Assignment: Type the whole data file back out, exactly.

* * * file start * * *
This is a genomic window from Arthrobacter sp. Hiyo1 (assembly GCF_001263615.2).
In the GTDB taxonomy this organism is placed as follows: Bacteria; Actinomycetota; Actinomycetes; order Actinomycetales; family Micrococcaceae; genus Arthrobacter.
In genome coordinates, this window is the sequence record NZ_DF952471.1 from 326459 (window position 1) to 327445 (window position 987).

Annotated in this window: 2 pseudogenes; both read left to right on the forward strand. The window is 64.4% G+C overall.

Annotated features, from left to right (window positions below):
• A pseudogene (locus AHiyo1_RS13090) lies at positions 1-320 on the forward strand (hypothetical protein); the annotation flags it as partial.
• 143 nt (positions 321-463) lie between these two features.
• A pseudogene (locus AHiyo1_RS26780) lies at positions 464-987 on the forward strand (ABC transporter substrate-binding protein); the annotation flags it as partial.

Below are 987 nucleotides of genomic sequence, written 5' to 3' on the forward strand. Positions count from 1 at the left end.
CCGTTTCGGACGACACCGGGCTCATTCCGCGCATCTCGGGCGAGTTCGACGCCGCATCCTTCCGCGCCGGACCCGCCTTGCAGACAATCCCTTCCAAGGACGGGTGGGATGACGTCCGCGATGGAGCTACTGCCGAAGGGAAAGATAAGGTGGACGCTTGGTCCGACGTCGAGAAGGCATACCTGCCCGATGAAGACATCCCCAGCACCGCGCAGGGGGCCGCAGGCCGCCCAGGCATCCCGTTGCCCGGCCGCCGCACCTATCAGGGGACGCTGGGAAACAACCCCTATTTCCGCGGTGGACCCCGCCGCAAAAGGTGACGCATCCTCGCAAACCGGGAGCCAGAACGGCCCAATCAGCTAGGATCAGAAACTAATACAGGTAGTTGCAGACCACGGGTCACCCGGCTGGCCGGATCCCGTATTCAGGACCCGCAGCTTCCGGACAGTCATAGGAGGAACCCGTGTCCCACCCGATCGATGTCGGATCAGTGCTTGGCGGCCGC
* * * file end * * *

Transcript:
This is a genomic window from Arthrobacter sp. Hiyo1 (assembly GCF_001263615.2).
In the GTDB taxonomy this organism is placed as follows: Bacteria; Actinomycetota; Actinomycetes; order Actinomycetales; family Micrococcaceae; genus Arthrobacter.
In genome coordinates, this window is the sequence record NZ_DF952471.1 from 326459 (window position 1) to 327445 (window position 987).

Annotated in this window: 2 pseudogenes; both read left to right on the forward strand. The window is 64.4% G+C overall.

Annotated features, from left to right (window positions below):
• A pseudogene (locus AHiyo1_RS13090) lies at positions 1-320 on the forward strand (hypothetical protein); the annotation flags it as partial.
• 143 nt (positions 321-463) lie between these two features.
• A pseudogene (locus AHiyo1_RS26780) lies at positions 464-987 on the forward strand (ABC transporter substrate-binding protein); the annotation flags it as partial.

Below are 987 nucleotides of genomic sequence, written 5' to 3' on the forward strand. Positions count from 1 at the left end.
CCGTTTCGGACGACACCGGGCTCATTCCGCGCATCTCGGGCGAGTTCGACGCCGCATCCTTCCGCGCCGGACCCGCCTTGCAGACAATCCCTTCCAAGGACGGGTGGGATGACGTCCGCGATGGAGCTACTGCCGAAGGGAAAGATAAGGTGGACGCTTGGTCCGACGTCGAGAAGGCATACCTGCCCGATGAAGACATCCCCAGCACCGCGCAGGGGGCCGCAGGCCGCCCAGGCATCCCGTTGCCCGGCCGCCGCACCTATCAGGGGACGCTGGGAAACAACCCCTATTTCCGCGGTGGACCCCGCCGCAAAAGGTGACGCATCCTCGCAAACCGGGAGCCAGAACGGCCCAATCAGCTAGGATCAGAAACTAATACAGGTAGTTGCAGACCACGGGTCACCCGGCTGGCCGGATCCCGTATTCAGGACCCGCAGCTTCCGGACAGTCATAGGAGGAACCCGTGTCCCACCCGATCGATGTCGGATCAGTGCTTGGCGGCCGC